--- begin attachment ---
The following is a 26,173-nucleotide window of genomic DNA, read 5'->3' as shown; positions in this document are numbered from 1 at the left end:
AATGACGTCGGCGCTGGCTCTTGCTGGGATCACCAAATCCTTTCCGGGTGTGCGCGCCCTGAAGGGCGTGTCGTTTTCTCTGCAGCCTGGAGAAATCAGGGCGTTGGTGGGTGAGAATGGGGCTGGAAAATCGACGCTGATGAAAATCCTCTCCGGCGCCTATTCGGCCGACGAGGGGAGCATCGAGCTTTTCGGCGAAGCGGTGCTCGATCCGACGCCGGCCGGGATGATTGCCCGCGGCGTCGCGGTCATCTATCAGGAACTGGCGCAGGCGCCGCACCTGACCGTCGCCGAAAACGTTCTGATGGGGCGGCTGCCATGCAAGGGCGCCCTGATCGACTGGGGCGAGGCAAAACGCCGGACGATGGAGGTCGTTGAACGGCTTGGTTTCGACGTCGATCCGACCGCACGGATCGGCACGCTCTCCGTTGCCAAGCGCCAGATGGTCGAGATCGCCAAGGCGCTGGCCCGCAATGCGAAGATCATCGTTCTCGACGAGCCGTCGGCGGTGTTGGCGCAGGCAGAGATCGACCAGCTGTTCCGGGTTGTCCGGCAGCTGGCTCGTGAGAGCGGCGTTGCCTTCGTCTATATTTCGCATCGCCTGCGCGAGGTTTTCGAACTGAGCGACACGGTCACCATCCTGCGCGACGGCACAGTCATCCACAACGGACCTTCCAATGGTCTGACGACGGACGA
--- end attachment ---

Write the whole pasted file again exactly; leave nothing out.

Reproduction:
The following is a 26,173-nucleotide window of genomic DNA, read 5'->3' as shown; positions in this document are numbered from 1 at the left end:
AATGACGTCGGCGCTGGCTCTTGCTGGGATCACCAAATCCTTTCCGGGTGTGCGCGCCCTGAAGGGCGTGTCGTTTTCTCTGCAGCCTGGAGAAATCAGGGCGTTGGTGGGTGAGAATGGGGCTGGAAAATCGACGCTGATGAAAATCCTCTCCGGCGCCTATTCGGCCGACGAGGGGAGCATCGAGCTTTTCGGCGAAGCGGTGCTCGATCCGACGCCGGCCGGGATGATTGCCCGCGGCGTCGCGGTCATCTATCAGGAACTGGCGCAGGCGCCGCACCTGACCGTCGCCGAAAACGTTCTGATGGGGCGGCTGCCATGCAAGGGCGCCCTGATCGACTGGGGCGAGGCAAAACGCCGGACGATGGAGGTCGTTGAACGGCTTGGTTTCGACGTCGATCCGACCGCACGGATCGGCACGCTCTCCGTTGCCAAGCGCCAGATGGTCGAGATCGCCAAGGCGCTGGCCCGCAATGCGAAGATCATCGTTCTCGACGAGCCGTCGGCGGTGTTGGCGCAGGCAGAGATCGACCAGCTGTTCCGGGTTGTCCGGCAGCTGGCTCGTGAGAGCGGCGTTGCCTTCGTCTATATTTCGCATCGCCTGCGCGAGGTTTTCGAACTGAGCGACACGGTCACCATCCTGCGCGACGGCACAGTCATCCACAACGGACCTTCCAATGGTCTGACGACGGACGA